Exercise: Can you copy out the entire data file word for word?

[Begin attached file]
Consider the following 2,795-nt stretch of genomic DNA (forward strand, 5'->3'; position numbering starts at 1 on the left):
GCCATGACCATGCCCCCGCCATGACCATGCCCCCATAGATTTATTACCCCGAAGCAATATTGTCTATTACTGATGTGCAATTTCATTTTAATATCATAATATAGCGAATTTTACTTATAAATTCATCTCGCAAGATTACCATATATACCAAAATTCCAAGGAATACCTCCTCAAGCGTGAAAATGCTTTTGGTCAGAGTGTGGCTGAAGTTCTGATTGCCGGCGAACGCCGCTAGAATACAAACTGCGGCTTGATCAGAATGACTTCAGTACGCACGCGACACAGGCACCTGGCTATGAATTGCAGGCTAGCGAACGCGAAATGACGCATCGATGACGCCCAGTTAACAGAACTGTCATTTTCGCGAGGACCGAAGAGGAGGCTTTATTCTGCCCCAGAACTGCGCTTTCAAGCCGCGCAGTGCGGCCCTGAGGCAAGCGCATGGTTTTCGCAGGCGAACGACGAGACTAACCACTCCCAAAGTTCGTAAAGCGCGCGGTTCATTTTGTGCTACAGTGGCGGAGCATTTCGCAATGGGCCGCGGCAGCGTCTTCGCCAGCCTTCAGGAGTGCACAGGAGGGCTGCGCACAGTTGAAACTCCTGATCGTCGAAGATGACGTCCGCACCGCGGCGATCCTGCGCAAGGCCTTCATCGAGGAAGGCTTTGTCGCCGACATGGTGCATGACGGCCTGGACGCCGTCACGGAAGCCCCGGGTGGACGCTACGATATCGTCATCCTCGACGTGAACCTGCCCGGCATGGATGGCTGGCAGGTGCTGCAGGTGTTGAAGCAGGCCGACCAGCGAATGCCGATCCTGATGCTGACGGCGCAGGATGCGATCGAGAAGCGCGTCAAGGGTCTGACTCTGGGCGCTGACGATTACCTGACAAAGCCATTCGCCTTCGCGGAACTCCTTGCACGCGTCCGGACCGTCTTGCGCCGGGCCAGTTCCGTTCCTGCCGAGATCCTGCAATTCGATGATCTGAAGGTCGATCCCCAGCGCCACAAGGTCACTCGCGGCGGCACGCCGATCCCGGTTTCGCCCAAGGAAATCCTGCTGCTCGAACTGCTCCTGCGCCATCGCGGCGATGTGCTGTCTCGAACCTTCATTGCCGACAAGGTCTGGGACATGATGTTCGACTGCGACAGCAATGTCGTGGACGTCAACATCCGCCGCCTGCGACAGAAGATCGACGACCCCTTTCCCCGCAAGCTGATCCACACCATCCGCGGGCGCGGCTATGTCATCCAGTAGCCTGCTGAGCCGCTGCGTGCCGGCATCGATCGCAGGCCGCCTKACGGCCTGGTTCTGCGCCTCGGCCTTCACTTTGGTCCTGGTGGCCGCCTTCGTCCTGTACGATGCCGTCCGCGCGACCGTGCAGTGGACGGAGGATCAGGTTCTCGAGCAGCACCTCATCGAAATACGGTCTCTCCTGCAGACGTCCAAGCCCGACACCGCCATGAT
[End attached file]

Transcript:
Consider the following 2,795-nt stretch of genomic DNA (forward strand, 5'->3'; position numbering starts at 1 on the left):
GCCATGACCATGCCCCCGCCATGACCATGCCCCCATAGATTTATTACCCCGAAGCAATATTGTCTATTACTGATGTGCAATTTCATTTTAATATCATAATATAGCGAATTTTACTTATAAATTCATCTCGCAAGATTACCATATATACCAAAATTCCAAGGAATACCTCCTCAAGCGTGAAAATGCTTTTGGTCAGAGTGTGGCTGAAGTTCTGATTGCCGGCGAACGCCGCTAGAATACAAACTGCGGCTTGATCAGAATGACTTCAGTACGCACGCGACACAGGCACCTGGCTATGAATTGCAGGCTAGCGAACGCGAAATGACGCATCGATGACGCCCAGTTAACAGAACTGTCATTTTCGCGAGGACCGAAGAGGAGGCTTTATTCTGCCCCAGAACTGCGCTTTCAAGCCGCGCAGTGCGGCCCTGAGGCAAGCGCATGGTTTTCGCAGGCGAACGACGAGACTAACCACTCCCAAAGTTCGTAAAGCGCGCGGTTCATTTTGTGCTACAGTGGCGGAGCATTTCGCAATGGGCCGCGGCAGCGTCTTCGCCAGCCTTCAGGAGTGCACAGGAGGGCTGCGCACAGTTGAAACTCCTGATCGTCGAAGATGACGTCCGCACCGCGGCGATCCTGCGCAAGGCCTTCATCGAGGAAGGCTTTGTCGCCGACATGGTGCATGACGGCCTGGACGCCGTCACGGAAGCCCCGGGTGGACGCTACGATATCGTCATCCTCGACGTGAACCTGCCCGGCATGGATGGCTGGCAGGTGCTGCAGGTGTTGAAGCAGGCCGACCAGCGAATGCCGATCCTGATGCTGACGGCGCAGGATGCGATCGAGAAGCGCGTCAAGGGTCTGACTCTGGGCGCTGACGATTACCTGACAAAGCCATTCGCCTTCGCGGAACTCCTTGCACGCGTCCGGACCGTCTTGCGCCGGGCCAGTTCCGTTCCTGCCGAGATCCTGCAATTCGATGATCTGAAGGTCGATCCCCAGCGCCACAAGGTCACTCGCGGCGGCACGCCGATCCCGGTTTCGCCCAAGGAAATCCTGCTGCTCGAACTGCTCCTGCGCCATCGCGGCGATGTGCTGTCTCGAACCTTCATTGCCGACAAGGTCTGGGACATGATGTTCGACTGCGACAGCAATGTCGTGGACGTCAACATCCGCCGCCTGCGACAGAAGATCGACGACCCCTTTCCCCGCAAGCTGATCCACACCATCCGCGGGCGCGGCTATGTCATCCAGTAGCCTGCTGAGCCGCTGCGTGCCGGCATCGATCGCAGGCCGCCTKACGGCCTGGTTCTGCGCCTCGGCCTTCACTTTGGTCCTGGTGGCCGCCTTCGTCCTGTACGATGCCGTCCGCGCGACCGTGCAGTGGACGGAGGATCAGGTTCTCGAGCAGCACCTCATCGAAATACGGTCTCTCCTGCAGACGTCCAAGCCCGACACCGCCATGAT